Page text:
controller.  This scenario is of interest not only to transport-only



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   networks, but also to heretegenous network orchestration such as
   coordinating the transport, the radio (5G) and packet core domains.
   But to keep the functions explanation later accurate, only transport-
   only multi-domain networks are considered.

   In order to orchestrate across domains/layers, besides the
   capabilities mentioned for the first scenario, the orchestrator needs
   its interface between domain controllers to be equipped with the
   following additional functions:

   o  Access to the topologies reported by each domain controller,
      including cross-domain links for the purpose of planning and
      requesting the paths of end-to-end tunnels.  Depending on the
      abstraction level of the reported topology, the orchestrator has
      different control granularities.

   o  Alterntively, the capability for the orchestrator to request "path
      computation" to a domain controller in order to create an end-to-
      end tunnel stitched together by different connection contribution
      obtained by consulting to each domain controller.

   o  The ability to set up, delete and modify tunnels, be it within one
      domain or across multiple domains.  Furthermore, it should have
      the abilty to view the tunnels created within each domain as well
      as those that cross domains as reported by each domain controller.

4.3.  Multi-layer Scenario

   In the first use case, if there are multiple technologies invovled,
   then it can be considered as a multi-layer case.  [Editors' note:
   more details to be added later, some can be found in
   [Transport-usecases-github].]

4.4.  Function Summary and Related YANG Models

   For the common interface of a transport controller towards a
   northbound client, six main functions are derived from the scenarios
   explained in the last section.  They are summarized in the table
   below and we also match these functions with YANG models that are
   being developed in existing drafts.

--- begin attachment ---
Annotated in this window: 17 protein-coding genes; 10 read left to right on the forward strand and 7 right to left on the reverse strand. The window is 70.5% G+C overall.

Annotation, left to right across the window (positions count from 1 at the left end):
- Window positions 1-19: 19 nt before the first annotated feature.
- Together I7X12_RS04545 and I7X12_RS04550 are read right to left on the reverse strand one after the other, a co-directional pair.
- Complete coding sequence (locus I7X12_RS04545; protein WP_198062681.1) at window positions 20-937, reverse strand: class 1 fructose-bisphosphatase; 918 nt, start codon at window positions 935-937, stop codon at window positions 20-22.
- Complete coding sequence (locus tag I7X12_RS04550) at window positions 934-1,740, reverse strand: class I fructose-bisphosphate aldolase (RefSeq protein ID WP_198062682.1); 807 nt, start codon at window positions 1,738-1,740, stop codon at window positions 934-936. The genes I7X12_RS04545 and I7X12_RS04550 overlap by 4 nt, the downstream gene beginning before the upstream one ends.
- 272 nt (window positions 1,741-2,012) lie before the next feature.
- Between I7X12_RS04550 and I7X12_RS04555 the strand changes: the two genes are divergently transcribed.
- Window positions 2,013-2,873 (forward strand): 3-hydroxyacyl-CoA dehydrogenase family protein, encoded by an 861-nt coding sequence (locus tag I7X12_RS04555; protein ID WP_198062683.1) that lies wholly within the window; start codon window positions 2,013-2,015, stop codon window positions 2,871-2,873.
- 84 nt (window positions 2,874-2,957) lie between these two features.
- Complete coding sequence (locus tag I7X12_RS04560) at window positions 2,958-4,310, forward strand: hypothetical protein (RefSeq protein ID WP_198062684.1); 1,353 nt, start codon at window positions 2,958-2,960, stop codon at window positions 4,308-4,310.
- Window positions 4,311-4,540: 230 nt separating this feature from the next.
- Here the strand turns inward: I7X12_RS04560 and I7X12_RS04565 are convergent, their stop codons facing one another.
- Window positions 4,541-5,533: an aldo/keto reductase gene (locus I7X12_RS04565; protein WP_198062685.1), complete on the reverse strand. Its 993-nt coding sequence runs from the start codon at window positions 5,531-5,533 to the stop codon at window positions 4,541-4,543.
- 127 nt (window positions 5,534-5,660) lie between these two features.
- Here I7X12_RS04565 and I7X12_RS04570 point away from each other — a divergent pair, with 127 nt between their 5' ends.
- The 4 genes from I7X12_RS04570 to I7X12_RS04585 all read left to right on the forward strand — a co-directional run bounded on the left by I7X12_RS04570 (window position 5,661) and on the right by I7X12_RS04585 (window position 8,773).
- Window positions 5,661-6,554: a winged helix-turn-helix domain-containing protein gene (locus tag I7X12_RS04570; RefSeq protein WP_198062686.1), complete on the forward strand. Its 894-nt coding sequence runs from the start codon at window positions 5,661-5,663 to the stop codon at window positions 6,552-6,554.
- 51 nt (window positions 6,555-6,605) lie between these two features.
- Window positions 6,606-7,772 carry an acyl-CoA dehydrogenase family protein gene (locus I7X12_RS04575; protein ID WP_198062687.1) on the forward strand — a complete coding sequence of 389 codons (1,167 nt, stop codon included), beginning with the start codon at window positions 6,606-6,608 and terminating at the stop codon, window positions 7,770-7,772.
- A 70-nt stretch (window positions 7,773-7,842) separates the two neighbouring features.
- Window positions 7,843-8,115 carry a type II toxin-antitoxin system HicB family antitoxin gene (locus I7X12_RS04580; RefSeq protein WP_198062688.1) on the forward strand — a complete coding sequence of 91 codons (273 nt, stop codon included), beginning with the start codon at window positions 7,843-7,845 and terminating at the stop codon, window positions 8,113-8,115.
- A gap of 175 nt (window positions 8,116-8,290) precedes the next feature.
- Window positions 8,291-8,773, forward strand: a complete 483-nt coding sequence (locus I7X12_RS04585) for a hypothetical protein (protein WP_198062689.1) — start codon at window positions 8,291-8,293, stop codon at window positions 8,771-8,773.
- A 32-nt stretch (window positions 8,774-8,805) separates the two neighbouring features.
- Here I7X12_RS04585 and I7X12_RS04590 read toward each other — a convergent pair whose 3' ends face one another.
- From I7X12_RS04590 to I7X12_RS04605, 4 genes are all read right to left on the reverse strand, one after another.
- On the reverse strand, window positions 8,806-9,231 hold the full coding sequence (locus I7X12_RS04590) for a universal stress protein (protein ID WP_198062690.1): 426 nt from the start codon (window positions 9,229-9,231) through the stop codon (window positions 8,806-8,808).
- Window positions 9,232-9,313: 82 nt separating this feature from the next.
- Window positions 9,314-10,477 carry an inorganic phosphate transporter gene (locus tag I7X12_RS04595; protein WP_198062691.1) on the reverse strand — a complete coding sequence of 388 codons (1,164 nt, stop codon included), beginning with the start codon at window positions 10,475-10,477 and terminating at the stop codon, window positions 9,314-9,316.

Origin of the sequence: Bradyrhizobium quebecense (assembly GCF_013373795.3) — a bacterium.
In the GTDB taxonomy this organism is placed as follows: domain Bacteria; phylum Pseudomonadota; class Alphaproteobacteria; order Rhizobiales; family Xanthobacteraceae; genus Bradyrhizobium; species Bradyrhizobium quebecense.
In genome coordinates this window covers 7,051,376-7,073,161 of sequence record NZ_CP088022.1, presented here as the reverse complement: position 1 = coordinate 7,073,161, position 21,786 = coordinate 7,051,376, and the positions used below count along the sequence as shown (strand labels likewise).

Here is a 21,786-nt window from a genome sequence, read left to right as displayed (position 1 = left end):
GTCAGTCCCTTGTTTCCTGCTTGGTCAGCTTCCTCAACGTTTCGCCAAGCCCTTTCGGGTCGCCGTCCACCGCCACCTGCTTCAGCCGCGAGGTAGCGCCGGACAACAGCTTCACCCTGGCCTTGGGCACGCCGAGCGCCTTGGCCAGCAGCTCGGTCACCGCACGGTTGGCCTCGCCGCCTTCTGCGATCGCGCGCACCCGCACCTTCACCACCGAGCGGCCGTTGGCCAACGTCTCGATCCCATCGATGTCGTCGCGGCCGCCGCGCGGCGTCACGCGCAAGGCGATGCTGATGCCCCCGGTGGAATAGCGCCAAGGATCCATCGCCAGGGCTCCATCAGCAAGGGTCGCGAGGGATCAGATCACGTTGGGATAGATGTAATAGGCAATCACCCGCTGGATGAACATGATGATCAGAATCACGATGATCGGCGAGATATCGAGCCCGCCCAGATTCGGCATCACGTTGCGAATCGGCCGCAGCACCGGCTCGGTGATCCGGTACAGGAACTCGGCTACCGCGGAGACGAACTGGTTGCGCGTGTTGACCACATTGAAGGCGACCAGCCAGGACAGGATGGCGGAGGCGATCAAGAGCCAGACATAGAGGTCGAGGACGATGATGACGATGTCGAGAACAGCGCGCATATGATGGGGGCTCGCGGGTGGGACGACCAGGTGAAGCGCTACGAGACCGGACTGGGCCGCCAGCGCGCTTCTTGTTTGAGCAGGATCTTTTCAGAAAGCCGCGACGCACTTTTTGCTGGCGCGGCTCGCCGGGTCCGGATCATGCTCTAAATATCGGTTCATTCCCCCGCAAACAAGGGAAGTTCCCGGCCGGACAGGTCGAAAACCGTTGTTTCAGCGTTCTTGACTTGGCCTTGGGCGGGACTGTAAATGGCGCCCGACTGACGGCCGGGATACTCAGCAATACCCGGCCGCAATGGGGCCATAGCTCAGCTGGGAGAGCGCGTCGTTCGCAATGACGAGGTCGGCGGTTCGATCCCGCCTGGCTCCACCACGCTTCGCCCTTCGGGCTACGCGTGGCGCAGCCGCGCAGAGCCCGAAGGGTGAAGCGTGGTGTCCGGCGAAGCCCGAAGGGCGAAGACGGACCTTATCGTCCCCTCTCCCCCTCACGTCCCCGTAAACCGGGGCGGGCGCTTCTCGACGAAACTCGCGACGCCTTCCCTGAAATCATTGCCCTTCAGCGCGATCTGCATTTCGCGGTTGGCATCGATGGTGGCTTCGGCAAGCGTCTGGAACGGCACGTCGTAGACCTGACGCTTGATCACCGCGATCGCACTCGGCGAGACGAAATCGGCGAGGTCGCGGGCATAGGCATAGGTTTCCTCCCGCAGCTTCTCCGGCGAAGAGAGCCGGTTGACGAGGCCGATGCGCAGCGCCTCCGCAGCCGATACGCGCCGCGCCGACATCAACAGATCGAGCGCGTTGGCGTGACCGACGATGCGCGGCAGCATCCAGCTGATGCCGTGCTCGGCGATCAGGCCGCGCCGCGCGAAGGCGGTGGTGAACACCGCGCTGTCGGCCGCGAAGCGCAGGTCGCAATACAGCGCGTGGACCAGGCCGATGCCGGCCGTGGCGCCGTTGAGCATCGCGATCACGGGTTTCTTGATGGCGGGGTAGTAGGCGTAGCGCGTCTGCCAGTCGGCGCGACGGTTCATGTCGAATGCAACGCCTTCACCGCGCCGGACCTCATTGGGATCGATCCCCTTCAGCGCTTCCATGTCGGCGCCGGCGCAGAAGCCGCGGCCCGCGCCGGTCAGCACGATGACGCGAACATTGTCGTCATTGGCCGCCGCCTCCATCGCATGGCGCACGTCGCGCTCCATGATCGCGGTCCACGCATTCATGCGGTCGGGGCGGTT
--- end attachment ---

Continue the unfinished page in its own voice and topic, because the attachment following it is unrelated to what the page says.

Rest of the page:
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         +-------------+-----------------------+---------------------------+
         | Functions   |     Description       |     Related Existing      |
         |             |                       |     YANG Models           |
         |-------------+-----------------------+---------------------------+
         | Obtaining   |Getting the necessary  |  ietf-network.yang        |
         | Access      |access points info     | ietf-network-topology.yang|
         | Point Info  |                       | ietf-te-topology.yang     |
         +-------------+-----------------------+---------------------------+
         | Obtaining   |Getting the topology   | ietf-te-topology.yang     |
         | Topology    |info                   | ietf-otn-topology.yang    |
         |             |                       | ietf-wson-topology.yang   |
         +-------------+-----------------------+---------------------------+
         | Tunnel      |Tunnel Setup, Deletion |                           |
         | Operations  |Modification and Info  |   ietf-te.yang            |
         |             |Retrieval              |  ietf-otn-tunnel.yang     |
         +-------------+-----------------------+---------------------------+
         | Service     |Requesting connectivity|                           |
         | Request     |service and retrieval  |ietf-transport-service.yang|
         |             |the list of service    | ietf-actn-vn.yang              |
         |             |request                |                           |
         +-------------+-----------------------+---------------------------+
         |Path Comp.   | Path Computation pre  |                           |
         |             | service provisioning  |     ietf-te.yang          |
         +-------------+-----------------------+---------------------------+
         | Virtual     |Requesting a virtual   |                           |
         | Network     |network and related    | ietf-te-topology.yang     |
         | Operations  |control operations,    |  ietf-actn-vn.yang        |
         |             |(e.g.,update, deletion)|                           |
         +-------------+-----------------------+---------------------------+


   Analysis and descriptions of whether and how these functions are
   supported by the YANG models are provided in more detail in
   Section 5.

5.  Function Gap Analysis on YANG Model Level

5.1.  Topology Related Functions

   As shown in the previous section, the functions of obtaining access
   point information, obtaining topology, and imposing virtual network
   operations can take advantages of the same set of topology YANG
   models.  These functions are briefly explained further in the
   following sub-sections.







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5.1.1.  Obtaining Access Point Info

   For cases such as scenario 1, a client may have no interest in
   directly controlling network resources, but might want an automated
   common control interface for initiating service requests.  In this
   case, a transport domain controller may provide the access point
   information.  This information can then be used in service request
   sent over the common interface.

   The TE Topology YANG model provided in [TE-topo]
   [I-D.ietf-teas-yang-te-topo]  can be used to provide a list of links.